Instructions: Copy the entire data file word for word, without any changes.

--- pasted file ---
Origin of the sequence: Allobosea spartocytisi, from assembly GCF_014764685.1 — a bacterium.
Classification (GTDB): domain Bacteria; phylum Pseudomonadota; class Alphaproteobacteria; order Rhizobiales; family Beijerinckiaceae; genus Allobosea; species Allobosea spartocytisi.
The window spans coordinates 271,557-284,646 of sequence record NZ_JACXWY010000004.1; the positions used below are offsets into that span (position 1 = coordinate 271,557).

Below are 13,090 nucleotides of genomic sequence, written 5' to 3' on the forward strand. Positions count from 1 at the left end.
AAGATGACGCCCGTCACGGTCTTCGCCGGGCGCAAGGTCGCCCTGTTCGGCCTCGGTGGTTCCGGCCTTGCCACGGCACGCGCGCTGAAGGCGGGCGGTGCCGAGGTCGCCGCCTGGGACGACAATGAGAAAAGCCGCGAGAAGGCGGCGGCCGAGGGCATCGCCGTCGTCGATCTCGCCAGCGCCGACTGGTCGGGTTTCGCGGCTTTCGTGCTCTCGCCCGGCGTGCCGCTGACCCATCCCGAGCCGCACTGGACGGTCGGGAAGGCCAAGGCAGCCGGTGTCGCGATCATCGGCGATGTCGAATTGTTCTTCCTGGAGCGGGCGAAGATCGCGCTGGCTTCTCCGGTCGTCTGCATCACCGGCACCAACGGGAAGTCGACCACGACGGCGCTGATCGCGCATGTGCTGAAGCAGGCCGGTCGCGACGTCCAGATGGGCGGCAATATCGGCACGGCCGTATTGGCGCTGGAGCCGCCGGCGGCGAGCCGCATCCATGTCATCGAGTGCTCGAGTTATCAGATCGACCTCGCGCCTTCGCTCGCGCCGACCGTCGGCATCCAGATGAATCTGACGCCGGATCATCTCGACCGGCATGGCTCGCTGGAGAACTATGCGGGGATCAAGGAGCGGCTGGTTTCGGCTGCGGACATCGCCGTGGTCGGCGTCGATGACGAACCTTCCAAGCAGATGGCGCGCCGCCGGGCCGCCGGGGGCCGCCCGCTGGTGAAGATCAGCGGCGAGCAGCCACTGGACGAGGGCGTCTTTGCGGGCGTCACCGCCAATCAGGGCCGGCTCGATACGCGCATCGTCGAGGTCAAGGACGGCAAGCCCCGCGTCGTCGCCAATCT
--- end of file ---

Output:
Origin of the sequence: Allobosea spartocytisi, from assembly GCF_014764685.1 — a bacterium.
Classification (GTDB): domain Bacteria; phylum Pseudomonadota; class Alphaproteobacteria; order Rhizobiales; family Beijerinckiaceae; genus Allobosea; species Allobosea spartocytisi.
The window spans coordinates 271,557-284,646 of sequence record NZ_JACXWY010000004.1; the positions used below are offsets into that span (position 1 = coordinate 271,557).

Below are 13,090 nucleotides of genomic sequence, written 5' to 3' on the forward strand. Positions count from 1 at the left end.
AAGATGACGCCCGTCACGGTCTTCGCCGGGCGCAAGGTCGCCCTGTTCGGCCTCGGTGGTTCCGGCCTTGCCACGGCACGCGCGCTGAAGGCGGGCGGTGCCGAGGTCGCCGCCTGGGACGACAATGAGAAAAGCCGCGAGAAGGCGGCGGCCGAGGGCATCGCCGTCGTCGATCTCGCCAGCGCCGACTGGTCGGGTTTCGCGGCTTTCGTGCTCTCGCCCGGCGTGCCGCTGACCCATCCCGAGCCGCACTGGACGGTCGGGAAGGCCAAGGCAGCCGGTGTCGCGATCATCGGCGATGTCGAATTGTTCTTCCTGGAGCGGGCGAAGATCGCGCTGGCTTCTCCGGTCGTCTGCATCACCGGCACCAACGGGAAGTCGACCACGACGGCGCTGATCGCGCATGTGCTGAAGCAGGCCGGTCGCGACGTCCAGATGGGCGGCAATATCGGCACGGCCGTATTGGCGCTGGAGCCGCCGGCGGCGAGCCGCATCCATGTCATCGAGTGCTCGAGTTATCAGATCGACCTCGCGCCTTCGCTCGCGCCGACCGTCGGCATCCAGATGAATCTGACGCCGGATCATCTCGACCGGCATGGCTCGCTGGAGAACTATGCGGGGATCAAGGAGCGGCTGGTTTCGGCTGCGGACATCGCCGTGGTCGGCGTCGATGACGAACCTTCCAAGCAGATGGCGCGCCGCCGGGCCGCCGGGGGCCGCCCGCTGGTGAAGATCAGCGGCGAGCAGCCACTGGACGAGGGCGTCTTTGCGGGCGTCACCGCCAATCAGGGCCGGCTCGATACGCGCATCGTCGAGGTCAAGGACGGCAAGCCCCGCGTCGTCGCCAATCT